Thursday, March 27, 2008


This is a strange fruit. It is extremely sour but is a great addition to chilli dishes. The title link should lead you to the Wikipedia page that describes this fruit. Its scientific name is Averrhoa bilimbi. I had always called it buah bling bling but when I googled it, I found something else instead. The fruit is usually referred to as belimbing or blimbling. The seminary has a medium sized tree at one of the back entrances of the kitchen. The picture shows the fruit from this particular tree.

It was only recently that I was told that the fruit is related to the Starfruit. Then, as I looked at the leaves and the way the tree branches, I saw the resemblance. This happens with people to. We seldom link people together in a family unless they are really alike in appearance or manner. Most of the time, we don't see a familial connection until someone mentions it.

As Catholics, we belong to one family. In fact, at Easter this year, many parishes celebrated baptism of adults. It is the celebration of the “birth” of members of our Catholic family. Usually, people tend to look for the “eyes of the father”, or the “smile of the mother” in the newborn baby. If not the eyes or smile, then the chin or forehead, etc. Usually we find them. We will say things like, “He looks like his father; he has his ears” or we say “She looks like her mother; see the way she pouts!” When we look at newly baptised adults, we usually see how zealous they are. They may not have Catholic ‘habits’ yet but we can see that they are eager to immerse themselves into the faith. Isn't that much like young children who are ever willing to learn about their environment and surroundings?

I was baptised when I was fourteen. You could say that I was like a premature baby. I remember how I plunged into Catholic activity through the encouragement of Fr. Louis Loiseau, MEP, who had instructed and baptised my whole family. I was an organist in Church and a junior Legion of Mary member.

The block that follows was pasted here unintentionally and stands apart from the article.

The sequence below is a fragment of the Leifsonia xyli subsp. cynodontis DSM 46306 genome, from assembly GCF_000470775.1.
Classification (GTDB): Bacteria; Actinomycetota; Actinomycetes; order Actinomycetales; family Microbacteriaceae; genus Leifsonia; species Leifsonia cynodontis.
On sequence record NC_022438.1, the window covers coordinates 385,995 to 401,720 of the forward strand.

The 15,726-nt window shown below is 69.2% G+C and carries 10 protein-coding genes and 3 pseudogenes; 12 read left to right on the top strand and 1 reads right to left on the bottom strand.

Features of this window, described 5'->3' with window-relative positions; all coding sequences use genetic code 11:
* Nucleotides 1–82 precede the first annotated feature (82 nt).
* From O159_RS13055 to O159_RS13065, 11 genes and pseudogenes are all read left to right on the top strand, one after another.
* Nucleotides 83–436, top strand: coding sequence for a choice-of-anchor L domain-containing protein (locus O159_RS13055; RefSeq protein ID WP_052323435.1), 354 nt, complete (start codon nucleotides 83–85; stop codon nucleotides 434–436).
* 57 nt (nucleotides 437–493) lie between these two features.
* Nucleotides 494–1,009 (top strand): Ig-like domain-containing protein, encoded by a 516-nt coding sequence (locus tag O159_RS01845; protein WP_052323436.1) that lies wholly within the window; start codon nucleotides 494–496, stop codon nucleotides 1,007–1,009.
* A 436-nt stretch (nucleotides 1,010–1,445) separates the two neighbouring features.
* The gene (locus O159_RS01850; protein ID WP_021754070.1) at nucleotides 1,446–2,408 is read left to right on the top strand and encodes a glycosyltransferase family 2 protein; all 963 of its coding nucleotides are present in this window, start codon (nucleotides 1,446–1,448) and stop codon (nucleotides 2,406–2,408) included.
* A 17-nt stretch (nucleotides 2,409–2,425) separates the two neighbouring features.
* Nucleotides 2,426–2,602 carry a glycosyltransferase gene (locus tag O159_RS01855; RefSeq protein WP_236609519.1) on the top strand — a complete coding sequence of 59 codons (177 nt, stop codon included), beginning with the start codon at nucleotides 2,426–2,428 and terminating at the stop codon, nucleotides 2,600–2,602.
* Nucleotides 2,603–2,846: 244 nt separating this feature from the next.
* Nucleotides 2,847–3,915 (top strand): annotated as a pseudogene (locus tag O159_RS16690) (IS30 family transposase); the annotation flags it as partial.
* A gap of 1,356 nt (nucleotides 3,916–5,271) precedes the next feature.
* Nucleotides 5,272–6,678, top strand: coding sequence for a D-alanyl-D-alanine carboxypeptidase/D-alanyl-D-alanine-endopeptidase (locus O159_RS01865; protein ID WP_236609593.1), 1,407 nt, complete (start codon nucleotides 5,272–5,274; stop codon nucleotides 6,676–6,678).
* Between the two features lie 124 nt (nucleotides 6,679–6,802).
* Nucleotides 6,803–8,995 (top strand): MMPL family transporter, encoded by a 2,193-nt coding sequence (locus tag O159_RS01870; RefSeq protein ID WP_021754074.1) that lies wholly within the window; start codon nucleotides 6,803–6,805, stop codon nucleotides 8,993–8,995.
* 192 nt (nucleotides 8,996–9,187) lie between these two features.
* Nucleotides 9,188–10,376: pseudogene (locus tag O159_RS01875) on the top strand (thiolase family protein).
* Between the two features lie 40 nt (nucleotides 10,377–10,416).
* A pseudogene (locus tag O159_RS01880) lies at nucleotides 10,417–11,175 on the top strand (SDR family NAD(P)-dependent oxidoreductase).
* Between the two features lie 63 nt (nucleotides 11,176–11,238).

What I fear is that I am not showing my resemblance to Jesus my brother. This is especially important for a priest. Of course, I could wear the clerical collar or the cassock to show my identity. However, if no one can really recognise me as a member of Christ's family, no external clothing would magically tell others that I am. The clerical collar should remind me of who I am and allow that awareness to stay with me. I think the clerical dress should serve to be a sign for me, than for others. Obviously, the cassock will immediately be a sign for others that I am a priest. It should be, for me, a sign that I am to serve others. It should never be a sign to parade the authority that comes with being a priest.

Like the belimbing which enhances spicy dishes, I become more effective when I am part of a community. On its own, the belimbing is very sour and difficult to consume. A priest who emphasises his authority, setting himself apart from the community, puts himself in a very difficult situation.

I pray that the Lord will give me the grace to be a priest that supports and enhances the work and mission of all Catholics. I pray that I will depend less and less on my given authority to move my brothers and sisters but will depend more and more on God and Christ, the source of love and grace. Amen

1 comment:

Terence said...

Great post, thought you were going to do an Andrew Kooi and post about the Bling Bling. Nice link to your reflection. Would have been nice to have posted it on the Kg Punggol blog, since the tree is on the seminary grounds.